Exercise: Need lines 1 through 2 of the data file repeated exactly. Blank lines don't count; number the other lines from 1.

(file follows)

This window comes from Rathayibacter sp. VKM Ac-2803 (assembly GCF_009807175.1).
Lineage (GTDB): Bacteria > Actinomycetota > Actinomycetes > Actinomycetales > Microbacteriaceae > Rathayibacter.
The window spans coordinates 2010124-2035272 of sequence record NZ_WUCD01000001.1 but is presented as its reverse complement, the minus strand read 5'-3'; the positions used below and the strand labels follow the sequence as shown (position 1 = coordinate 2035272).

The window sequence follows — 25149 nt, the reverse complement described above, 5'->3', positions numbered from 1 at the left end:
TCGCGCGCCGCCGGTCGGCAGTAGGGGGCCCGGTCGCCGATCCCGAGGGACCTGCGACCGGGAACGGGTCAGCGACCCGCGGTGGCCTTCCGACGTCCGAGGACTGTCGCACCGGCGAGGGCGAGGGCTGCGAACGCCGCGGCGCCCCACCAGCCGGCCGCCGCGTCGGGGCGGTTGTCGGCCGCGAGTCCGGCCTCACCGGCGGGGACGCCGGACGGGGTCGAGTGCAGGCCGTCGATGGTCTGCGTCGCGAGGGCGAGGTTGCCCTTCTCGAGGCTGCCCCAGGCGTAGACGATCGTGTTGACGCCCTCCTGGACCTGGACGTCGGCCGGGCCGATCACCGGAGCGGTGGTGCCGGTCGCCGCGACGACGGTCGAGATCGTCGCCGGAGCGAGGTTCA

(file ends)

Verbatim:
This window comes from Rathayibacter sp. VKM Ac-2803 (assembly GCF_009807175.1).
Lineage (GTDB): Bacteria > Actinomycetota > Actinomycetes > Actinomycetales > Microbacteriaceae > Rathayibacter.